The Science behind it

Ultrasound scanning is one of the most commonly used methods of imaging in horses. It is easily portable and very safe with no risks of radiation. Ultrasound machines work by emitting sound waves into the tissues of the body which are reflected to different degrees by different tissue types. Ultrasound waves are reflected very well wherever soft tissue meets air, or soft tissue meets bone. Waves are not reflected when they meet fluid but penetrate completely through it. This means that bone appears white when viewed on an ultrasound scanner, soft tissues are varying shades of grey and fluid is black.

Uses in Practice

Ultrasound examination remains the gold standard technique for diagnosing tendon and ligament injuries e.g. superficial digital flexor tendon ('bowed' tendons), suspensory ligament or check ligament injuries. These will appear as loss of the normal tendon fibre pattern or accumulation of fluid within the torn areas of tendon. In addition, early tendon damage signs e.g. enlargement of the overall size of the tendon can provide useful information and allow adjustments in training to prevent further injury. Ultrasound is used in the diagnosis of other types of orthopaedic injury e.g. to examine joints and diagnose conditions such as bone cysts and chip fractures or collateral ligament or meniscal injuries.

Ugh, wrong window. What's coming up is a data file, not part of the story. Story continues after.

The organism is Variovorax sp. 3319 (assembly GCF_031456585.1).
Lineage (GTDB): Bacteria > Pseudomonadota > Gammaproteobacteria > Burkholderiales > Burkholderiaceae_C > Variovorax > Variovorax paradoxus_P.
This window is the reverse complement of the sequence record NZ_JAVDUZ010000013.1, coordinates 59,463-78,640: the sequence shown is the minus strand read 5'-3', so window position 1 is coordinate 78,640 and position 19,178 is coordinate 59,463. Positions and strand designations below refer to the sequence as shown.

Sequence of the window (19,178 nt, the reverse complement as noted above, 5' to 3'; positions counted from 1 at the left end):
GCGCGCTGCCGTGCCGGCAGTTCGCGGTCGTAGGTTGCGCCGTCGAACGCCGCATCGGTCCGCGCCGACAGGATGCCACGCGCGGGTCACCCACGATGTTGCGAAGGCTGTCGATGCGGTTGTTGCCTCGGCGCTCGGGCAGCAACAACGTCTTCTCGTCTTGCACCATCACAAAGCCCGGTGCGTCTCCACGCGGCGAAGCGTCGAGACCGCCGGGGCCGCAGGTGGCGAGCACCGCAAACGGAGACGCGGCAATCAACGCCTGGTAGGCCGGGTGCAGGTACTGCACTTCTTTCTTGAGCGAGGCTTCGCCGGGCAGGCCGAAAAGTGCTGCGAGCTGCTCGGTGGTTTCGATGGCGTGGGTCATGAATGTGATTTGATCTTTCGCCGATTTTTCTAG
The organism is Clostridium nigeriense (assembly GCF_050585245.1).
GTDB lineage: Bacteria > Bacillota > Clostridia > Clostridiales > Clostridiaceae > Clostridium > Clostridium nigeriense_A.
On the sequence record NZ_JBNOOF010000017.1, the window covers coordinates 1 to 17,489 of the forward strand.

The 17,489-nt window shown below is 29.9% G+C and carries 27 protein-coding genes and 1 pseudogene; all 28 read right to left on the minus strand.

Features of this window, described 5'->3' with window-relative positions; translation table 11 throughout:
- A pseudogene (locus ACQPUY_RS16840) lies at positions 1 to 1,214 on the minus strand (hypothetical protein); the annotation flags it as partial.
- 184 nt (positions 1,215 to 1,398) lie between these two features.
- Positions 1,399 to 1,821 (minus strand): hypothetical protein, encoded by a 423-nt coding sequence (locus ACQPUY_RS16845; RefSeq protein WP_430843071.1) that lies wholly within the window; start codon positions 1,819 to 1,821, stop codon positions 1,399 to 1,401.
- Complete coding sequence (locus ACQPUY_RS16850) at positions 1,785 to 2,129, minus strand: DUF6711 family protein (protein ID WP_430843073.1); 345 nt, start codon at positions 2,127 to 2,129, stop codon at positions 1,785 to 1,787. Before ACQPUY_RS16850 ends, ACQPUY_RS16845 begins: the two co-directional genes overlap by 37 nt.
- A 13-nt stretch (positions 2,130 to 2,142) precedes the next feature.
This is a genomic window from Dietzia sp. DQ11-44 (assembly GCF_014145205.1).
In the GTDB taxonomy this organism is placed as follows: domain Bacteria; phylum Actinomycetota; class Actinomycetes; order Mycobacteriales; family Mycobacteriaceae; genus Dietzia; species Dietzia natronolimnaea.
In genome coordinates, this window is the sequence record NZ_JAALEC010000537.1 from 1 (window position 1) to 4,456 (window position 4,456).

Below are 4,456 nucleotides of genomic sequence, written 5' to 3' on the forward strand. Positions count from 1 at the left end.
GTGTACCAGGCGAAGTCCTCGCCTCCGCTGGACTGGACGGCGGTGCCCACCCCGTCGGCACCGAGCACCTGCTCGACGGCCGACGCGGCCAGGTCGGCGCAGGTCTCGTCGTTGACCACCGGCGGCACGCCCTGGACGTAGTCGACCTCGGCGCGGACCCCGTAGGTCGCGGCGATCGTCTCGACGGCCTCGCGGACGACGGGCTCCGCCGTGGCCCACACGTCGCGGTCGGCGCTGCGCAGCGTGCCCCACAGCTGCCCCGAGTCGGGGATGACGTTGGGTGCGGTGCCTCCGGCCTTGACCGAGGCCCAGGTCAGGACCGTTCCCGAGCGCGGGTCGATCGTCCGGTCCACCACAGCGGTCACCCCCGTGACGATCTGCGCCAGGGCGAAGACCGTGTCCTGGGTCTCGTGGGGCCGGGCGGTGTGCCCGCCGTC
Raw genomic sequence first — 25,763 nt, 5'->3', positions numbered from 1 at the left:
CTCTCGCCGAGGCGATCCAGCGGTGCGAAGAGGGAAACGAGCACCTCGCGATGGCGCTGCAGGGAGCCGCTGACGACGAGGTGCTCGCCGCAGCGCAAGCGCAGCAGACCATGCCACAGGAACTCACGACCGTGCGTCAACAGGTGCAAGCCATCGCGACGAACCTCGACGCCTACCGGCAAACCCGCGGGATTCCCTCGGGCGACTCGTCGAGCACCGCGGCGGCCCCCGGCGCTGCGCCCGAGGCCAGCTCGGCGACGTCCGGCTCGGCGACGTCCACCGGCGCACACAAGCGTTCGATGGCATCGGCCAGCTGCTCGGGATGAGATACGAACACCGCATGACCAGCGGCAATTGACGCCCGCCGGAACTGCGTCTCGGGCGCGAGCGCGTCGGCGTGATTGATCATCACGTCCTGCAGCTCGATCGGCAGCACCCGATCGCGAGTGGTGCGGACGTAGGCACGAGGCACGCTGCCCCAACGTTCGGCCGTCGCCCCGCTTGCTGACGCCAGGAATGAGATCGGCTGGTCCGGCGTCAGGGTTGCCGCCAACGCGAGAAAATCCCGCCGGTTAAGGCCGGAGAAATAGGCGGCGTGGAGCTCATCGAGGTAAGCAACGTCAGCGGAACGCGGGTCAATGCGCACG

It is also used routinely at our clinic as part of the workup and assessment of colic cases. Evaluation of intestinal motility, bowel wall thickness and signs of small intestinal distension can be assessed along with identification of potential large colon displacements e.g. nephrosplenic ligament entrapment. Ultrasound guided belly taps (abdominocentesis) are frequently performed. Ultrasound guidance is also very useful in obtaining biopsies of abdominal organs such as the liver.

Ultrasound evaluation is important in the assessment of pneumonia cases, particularly in adult horses where radiographic evaluation is limited due to the horse's size. It also provides vital information regarding build up of fluid around the lungs ('pleural effusion'), which in severe pneumonia can make breathing even more difficult.

Echocardiography is a specific form of ultrasound examination used to examine the heart. The strength and function of the heart muscle can be assessed in combination with evaluation of the heart valves e.g. if a murmur has been detected on routine examination.

Ultrasound is invaluable for investigating sick foals- It can be used to diagnose respiratory disease such as pneumonia and to check for ruptured bladders, umbilical remnant infections, meconium impactions and hernias as well as being part of the investigation for sepsis in foals.